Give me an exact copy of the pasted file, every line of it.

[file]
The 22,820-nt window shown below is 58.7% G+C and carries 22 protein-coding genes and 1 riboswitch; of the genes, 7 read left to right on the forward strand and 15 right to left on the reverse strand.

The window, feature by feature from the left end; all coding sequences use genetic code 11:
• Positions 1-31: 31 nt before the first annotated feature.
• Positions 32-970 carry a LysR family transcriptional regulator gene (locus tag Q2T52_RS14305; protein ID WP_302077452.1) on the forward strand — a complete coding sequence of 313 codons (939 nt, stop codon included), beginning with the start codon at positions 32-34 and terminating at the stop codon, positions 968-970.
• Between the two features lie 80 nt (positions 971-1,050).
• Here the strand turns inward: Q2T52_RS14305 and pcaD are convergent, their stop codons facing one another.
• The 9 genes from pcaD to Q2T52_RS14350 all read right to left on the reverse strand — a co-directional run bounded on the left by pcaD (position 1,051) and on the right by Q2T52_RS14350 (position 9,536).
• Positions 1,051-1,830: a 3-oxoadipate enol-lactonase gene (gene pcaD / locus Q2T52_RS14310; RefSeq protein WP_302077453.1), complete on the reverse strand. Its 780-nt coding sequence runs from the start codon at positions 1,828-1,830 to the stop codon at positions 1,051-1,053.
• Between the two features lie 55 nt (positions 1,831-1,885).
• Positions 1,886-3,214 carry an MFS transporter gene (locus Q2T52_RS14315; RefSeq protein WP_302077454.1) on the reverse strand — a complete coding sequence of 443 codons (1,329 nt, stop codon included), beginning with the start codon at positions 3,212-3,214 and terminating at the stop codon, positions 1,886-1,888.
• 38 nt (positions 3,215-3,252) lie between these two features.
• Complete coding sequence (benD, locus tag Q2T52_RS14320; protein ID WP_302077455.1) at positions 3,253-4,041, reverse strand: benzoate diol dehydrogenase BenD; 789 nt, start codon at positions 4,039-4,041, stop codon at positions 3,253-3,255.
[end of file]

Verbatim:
The 22,820-nt window shown below is 58.7% G+C and carries 22 protein-coding genes and 1 riboswitch; of the genes, 7 read left to right on the forward strand and 15 right to left on the reverse strand.

The window, feature by feature from the left end; all coding sequences use genetic code 11:
• Positions 1-31: 31 nt before the first annotated feature.
• Positions 32-970 carry a LysR family transcriptional regulator gene (locus tag Q2T52_RS14305; protein ID WP_302077452.1) on the forward strand — a complete coding sequence of 313 codons (939 nt, stop codon included), beginning with the start codon at positions 32-34 and terminating at the stop codon, positions 968-970.
• Between the two features lie 80 nt (positions 971-1,050).
• Here the strand turns inward: Q2T52_RS14305 and pcaD are convergent, their stop codons facing one another.
• The 9 genes from pcaD to Q2T52_RS14350 all read right to left on the reverse strand — a co-directional run bounded on the left by pcaD (position 1,051) and on the right by Q2T52_RS14350 (position 9,536).
• Positions 1,051-1,830: a 3-oxoadipate enol-lactonase gene (gene pcaD / locus Q2T52_RS14310; RefSeq protein WP_302077453.1), complete on the reverse strand. Its 780-nt coding sequence runs from the start codon at positions 1,828-1,830 to the stop codon at positions 1,051-1,053.
• Between the two features lie 55 nt (positions 1,831-1,885).
• Positions 1,886-3,214 carry an MFS transporter gene (locus Q2T52_RS14315; RefSeq protein WP_302077454.1) on the reverse strand — a complete coding sequence of 443 codons (1,329 nt, stop codon included), beginning with the start codon at positions 3,212-3,214 and terminating at the stop codon, positions 1,886-1,888.
• 38 nt (positions 3,215-3,252) lie between these two features.
• Complete coding sequence (benD, locus tag Q2T52_RS14320; protein ID WP_302077455.1) at positions 3,253-4,041, reverse strand: benzoate diol dehydrogenase BenD; 789 nt, start codon at positions 4,039-4,041, stop codon at positions 3,253-3,255.